By this point, shoegaze began to take on real momentum. Fueled by the roster of independent label Creation Records, bands like Lush and Ride began to take the limelight. Ride in particular released a rush of EPs in 1990 before releasing their debut album Nowhere around 30 years ago this month. Ride was the most accessible expression of shoegaze arguably, with a love for 60s Byrds or Beatles-esque melodies alongside the walls of noise. Songs like ‘Vapour Trail’ or ‘Dreams Burn Down’ manage to combine these things to wonderful effect, creating dreamscapes both distorted and joyful. Lush’s debut single ‘De-luxe’ also came out this year, one of the softer takes on shoegaze, sounding like more driven Cocteau Twins. These two bands were the largest Shoegaze releases of the time, with ‘De-luxe’, ‘Sweetness and Light’ and Ride’s ‘Leave Them All Behind’ getting significant chart success.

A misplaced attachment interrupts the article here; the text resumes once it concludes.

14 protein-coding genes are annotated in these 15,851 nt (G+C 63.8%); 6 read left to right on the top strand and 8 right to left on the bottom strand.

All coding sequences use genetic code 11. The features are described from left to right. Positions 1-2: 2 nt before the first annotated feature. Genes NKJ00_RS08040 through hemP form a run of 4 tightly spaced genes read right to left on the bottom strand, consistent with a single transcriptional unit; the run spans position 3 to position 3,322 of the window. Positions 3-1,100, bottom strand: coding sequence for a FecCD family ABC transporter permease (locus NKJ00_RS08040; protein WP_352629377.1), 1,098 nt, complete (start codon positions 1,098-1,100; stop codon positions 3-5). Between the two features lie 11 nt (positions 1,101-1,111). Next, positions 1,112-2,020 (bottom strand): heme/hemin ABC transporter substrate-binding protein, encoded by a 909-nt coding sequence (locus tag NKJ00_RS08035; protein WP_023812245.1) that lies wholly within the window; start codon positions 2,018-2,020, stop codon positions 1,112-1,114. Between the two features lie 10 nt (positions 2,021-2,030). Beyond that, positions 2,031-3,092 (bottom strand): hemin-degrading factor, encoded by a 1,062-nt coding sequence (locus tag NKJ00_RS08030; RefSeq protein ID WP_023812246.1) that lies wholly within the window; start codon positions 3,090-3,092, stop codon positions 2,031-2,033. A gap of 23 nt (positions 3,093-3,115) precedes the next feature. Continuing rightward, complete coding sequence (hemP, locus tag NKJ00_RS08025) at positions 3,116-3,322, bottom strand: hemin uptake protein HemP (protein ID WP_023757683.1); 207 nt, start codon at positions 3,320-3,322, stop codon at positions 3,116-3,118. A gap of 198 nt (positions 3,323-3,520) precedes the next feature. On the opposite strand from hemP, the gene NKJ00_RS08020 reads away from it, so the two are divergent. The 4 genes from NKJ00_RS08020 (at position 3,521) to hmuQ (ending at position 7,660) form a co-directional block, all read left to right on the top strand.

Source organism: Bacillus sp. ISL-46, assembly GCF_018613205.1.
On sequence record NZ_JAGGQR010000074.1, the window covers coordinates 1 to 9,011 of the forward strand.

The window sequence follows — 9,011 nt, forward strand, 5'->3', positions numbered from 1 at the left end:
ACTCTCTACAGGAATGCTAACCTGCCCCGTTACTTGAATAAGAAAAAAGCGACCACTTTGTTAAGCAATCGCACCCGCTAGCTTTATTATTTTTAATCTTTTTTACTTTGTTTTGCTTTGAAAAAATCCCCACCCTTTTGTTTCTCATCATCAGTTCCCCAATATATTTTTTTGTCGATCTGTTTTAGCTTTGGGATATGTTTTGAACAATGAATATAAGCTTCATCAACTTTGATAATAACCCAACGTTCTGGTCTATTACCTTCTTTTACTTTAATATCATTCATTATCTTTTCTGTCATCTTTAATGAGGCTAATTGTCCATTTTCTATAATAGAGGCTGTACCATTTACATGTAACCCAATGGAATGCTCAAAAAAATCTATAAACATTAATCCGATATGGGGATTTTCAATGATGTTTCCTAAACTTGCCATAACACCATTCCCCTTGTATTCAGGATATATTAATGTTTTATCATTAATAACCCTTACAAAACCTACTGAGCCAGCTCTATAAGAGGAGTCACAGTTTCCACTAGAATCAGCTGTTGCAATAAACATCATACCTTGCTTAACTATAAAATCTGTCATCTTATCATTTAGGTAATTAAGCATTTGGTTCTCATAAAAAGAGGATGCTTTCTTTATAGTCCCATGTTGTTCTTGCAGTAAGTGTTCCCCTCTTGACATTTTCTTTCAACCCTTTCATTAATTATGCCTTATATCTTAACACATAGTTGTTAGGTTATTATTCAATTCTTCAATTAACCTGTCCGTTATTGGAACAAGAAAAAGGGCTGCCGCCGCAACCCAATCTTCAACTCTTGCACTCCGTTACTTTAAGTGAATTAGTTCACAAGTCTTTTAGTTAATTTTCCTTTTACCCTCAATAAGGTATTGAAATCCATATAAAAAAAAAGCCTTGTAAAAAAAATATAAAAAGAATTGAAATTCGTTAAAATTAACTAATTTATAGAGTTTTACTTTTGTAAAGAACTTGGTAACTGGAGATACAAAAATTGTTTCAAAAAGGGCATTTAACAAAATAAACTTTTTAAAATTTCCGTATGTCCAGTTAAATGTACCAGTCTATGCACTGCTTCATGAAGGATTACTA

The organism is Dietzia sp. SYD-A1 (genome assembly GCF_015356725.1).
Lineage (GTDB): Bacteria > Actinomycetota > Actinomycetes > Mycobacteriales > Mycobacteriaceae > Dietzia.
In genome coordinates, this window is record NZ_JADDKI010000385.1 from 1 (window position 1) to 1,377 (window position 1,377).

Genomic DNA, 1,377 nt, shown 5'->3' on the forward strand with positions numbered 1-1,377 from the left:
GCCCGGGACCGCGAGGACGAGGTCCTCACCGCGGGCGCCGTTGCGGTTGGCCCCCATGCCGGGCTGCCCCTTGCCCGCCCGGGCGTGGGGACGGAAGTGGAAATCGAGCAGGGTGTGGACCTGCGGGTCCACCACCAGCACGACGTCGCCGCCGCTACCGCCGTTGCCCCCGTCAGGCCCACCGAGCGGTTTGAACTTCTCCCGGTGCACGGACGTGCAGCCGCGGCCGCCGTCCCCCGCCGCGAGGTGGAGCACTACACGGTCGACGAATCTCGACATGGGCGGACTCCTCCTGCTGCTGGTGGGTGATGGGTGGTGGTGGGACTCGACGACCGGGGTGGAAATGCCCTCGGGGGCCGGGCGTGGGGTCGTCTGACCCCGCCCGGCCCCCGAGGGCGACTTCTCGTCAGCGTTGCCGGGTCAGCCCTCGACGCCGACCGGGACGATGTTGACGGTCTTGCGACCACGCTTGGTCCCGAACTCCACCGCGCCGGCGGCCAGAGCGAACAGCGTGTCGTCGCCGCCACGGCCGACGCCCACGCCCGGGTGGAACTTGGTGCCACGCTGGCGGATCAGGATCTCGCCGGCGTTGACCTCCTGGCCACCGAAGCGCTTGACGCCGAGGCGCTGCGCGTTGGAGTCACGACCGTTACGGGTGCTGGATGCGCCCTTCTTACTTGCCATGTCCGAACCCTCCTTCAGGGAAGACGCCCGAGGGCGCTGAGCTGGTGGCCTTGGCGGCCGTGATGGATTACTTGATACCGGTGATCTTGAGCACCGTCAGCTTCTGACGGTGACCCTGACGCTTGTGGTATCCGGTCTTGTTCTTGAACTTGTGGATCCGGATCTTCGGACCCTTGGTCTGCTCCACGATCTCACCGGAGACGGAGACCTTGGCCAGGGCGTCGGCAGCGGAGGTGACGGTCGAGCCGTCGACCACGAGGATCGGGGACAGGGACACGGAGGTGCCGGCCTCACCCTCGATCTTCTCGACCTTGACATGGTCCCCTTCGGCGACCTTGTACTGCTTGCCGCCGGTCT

Following this came the release of the record now seen as Shoegaze’s masterpiece by the movement’s original leading lights, My Bloody Valentine. ‘Loveless’ is now an iconic part of 90’s rock, legendary stories about its colossal budget and Shields’ forensic detail in creating the album now fairly well known. The result is the logical conclusion of shoegaze’s desire for cacophonous soundscapes. The album is drenched is colossal fuzzy guitar, often to the point where little else can be heard, even the vocals. Also very apparent is the increased use of synths and samplers, with repetitive drones creating a trance-like atmosphere that is unmatched. With songs like ‘To Here Knows When’ creating stark, slightly Sonic Youth-esque soundscapes, whilst closer ‘Soon’ incorporated the relentless rhythms of “Madchester”, the album wears its influences subtly, whilst creating something so uncompromisingly unique. The other major release from that year was Slowdive’s ‘Just For A Day’, the debut album of a band who released the other album now commonly regarded as a shoegaze masterpiece; ‘Souvlaki Space Station’.

Photo by Graham Roacher (CC 2.0)